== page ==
SIS hails action over illegal betting access
SIS has praised a UK court’s decision to sentence a man to 12 months in jail after he was found to have illegally accessed its sports channels.
William Marston, who was trading as Billie the Bookmaker, admitted to selling unauthorised decoders adapted to enable access to encrypted transmissions between December 2013 and April 2016.
Marston was handed a 12-month prison spell, which is suspended for two years. He will be tagged and subject to a curfew from 8pm and 6am for a period of six months.
SIS worked with the Federation Against Copyright Theft (FACT) to carry out an investigation into the activities of Marston, who was arrested in April and pleaded guilty to thee charges under the Copyright Designs and Patents Act 1988 in July.
Marston was found to have used eBay to sell the devices, which allow users to illegally stream sports content aimed at the online and retail betting markets.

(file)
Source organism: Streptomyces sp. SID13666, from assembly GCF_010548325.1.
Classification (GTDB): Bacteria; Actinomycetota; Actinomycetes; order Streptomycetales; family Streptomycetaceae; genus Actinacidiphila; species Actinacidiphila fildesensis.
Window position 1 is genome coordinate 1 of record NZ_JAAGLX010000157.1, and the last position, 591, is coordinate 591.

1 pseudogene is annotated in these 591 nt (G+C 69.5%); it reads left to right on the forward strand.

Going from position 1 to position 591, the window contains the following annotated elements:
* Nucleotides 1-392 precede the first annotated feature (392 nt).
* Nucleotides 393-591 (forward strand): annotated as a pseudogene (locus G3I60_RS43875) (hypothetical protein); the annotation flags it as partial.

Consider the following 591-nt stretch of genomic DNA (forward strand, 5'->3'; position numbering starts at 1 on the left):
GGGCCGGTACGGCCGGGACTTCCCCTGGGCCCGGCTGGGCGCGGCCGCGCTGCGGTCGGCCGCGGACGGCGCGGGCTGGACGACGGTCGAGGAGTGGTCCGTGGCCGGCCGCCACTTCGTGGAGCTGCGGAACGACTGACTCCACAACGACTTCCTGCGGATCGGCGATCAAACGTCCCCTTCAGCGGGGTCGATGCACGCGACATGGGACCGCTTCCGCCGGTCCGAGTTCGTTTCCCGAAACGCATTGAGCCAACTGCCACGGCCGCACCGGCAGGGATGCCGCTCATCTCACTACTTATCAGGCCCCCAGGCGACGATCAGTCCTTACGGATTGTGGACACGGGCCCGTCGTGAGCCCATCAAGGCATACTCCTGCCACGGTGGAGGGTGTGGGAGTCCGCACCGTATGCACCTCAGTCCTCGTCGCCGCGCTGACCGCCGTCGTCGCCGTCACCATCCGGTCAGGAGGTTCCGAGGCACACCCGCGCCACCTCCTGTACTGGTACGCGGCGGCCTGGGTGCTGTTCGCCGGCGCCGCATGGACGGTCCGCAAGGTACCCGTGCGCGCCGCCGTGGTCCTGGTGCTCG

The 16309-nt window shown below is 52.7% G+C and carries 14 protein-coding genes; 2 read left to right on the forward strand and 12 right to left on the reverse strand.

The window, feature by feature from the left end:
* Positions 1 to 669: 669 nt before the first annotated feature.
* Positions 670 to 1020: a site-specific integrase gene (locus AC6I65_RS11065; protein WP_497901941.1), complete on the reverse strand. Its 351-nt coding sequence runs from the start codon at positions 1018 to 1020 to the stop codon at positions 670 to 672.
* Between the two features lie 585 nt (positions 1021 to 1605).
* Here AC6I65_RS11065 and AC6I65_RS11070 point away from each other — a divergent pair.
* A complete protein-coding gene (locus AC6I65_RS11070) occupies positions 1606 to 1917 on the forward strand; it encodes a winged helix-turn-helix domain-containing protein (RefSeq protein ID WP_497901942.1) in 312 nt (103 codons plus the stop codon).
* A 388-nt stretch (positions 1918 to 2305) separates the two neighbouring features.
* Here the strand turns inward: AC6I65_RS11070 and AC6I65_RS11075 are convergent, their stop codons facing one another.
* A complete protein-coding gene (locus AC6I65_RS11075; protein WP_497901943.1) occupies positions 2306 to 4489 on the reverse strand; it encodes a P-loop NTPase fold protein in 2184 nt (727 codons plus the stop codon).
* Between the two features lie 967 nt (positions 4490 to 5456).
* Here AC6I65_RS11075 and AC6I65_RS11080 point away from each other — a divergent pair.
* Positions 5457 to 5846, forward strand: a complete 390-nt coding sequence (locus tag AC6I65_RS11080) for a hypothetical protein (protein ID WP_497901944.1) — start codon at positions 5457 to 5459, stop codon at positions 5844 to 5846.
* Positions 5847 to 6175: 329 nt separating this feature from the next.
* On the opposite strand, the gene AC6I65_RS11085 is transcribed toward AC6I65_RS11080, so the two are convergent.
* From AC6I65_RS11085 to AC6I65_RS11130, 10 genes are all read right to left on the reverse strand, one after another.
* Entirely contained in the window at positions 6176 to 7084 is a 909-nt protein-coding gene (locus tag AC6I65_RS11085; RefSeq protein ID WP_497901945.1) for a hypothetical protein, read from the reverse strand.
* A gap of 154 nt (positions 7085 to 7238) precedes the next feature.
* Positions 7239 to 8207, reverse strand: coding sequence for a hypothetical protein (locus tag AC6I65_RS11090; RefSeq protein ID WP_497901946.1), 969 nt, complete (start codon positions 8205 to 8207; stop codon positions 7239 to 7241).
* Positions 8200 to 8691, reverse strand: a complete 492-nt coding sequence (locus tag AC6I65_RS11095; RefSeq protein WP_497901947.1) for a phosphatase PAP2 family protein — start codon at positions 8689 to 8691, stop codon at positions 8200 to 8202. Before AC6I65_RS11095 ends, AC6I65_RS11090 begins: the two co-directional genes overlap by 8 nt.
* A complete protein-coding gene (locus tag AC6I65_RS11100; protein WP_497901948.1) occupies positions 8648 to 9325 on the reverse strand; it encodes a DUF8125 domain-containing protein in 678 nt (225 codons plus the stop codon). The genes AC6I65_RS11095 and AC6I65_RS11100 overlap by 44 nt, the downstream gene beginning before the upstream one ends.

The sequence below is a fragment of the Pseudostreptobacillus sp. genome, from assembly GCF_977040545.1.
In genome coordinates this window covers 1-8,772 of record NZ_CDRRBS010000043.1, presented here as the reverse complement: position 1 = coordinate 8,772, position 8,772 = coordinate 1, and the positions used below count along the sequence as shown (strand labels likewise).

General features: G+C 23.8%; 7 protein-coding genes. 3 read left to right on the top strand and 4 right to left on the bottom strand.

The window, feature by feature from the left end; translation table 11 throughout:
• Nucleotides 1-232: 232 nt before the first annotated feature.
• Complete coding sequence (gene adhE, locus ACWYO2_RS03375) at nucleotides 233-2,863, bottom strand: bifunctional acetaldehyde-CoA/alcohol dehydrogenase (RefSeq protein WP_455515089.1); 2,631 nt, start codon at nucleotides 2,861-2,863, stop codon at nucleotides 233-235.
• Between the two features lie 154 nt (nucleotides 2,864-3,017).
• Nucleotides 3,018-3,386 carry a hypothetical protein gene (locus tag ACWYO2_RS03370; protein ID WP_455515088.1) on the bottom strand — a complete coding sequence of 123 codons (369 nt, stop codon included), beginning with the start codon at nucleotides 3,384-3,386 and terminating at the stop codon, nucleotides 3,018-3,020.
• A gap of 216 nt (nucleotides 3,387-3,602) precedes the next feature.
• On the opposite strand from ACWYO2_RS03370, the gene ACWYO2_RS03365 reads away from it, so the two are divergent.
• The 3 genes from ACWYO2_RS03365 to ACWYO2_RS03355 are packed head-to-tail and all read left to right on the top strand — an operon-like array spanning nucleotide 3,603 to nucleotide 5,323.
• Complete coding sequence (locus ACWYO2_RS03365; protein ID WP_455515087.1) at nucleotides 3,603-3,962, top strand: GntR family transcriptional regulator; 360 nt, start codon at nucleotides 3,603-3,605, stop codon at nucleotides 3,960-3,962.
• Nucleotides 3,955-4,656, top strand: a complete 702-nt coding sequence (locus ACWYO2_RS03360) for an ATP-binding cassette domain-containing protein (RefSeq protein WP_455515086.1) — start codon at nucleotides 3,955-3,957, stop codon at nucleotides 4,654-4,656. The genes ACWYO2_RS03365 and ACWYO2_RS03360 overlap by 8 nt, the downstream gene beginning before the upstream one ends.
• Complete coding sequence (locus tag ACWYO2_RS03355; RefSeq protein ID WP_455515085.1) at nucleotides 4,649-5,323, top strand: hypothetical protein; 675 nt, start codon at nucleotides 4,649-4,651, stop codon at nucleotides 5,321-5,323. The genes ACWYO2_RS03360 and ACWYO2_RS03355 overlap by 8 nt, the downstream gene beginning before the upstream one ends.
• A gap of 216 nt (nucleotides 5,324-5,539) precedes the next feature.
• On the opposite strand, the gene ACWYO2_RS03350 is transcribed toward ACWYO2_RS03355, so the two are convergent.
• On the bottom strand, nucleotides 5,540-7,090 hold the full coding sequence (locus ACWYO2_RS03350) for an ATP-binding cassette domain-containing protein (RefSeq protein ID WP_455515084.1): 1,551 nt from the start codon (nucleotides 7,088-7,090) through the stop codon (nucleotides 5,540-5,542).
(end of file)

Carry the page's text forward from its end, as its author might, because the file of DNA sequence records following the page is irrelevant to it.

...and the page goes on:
While Marston’s income from such activities is believed to have been £20,000 (€22,300/$24,500), the value of the lost subscriptions to SIS was at least £2 million.
“We welcome this conviction and hope it sends out a strong message to anyone looking to profit illegally from our channels,” SIS general counsel Kevin Smith said.
“We will continue to work closely with law enforcement and the industry to protect our intellectual property and safeguard the business interests of both our customers and rights holder partners.”
Kieron Sharp, director general of FACT, added: “Disrupting illegal sports streaming is a key priority for FACT as this criminality defrauds sports rights owners and TV broadcasters of hundreds of millions of pounds a year.
“The sentencing should serve as warning to anyone involved in intellectual property crime that FACT, working alongside our partners and the police, are committed to protecting digital content and tackling those who seek to illegally profit from it.”
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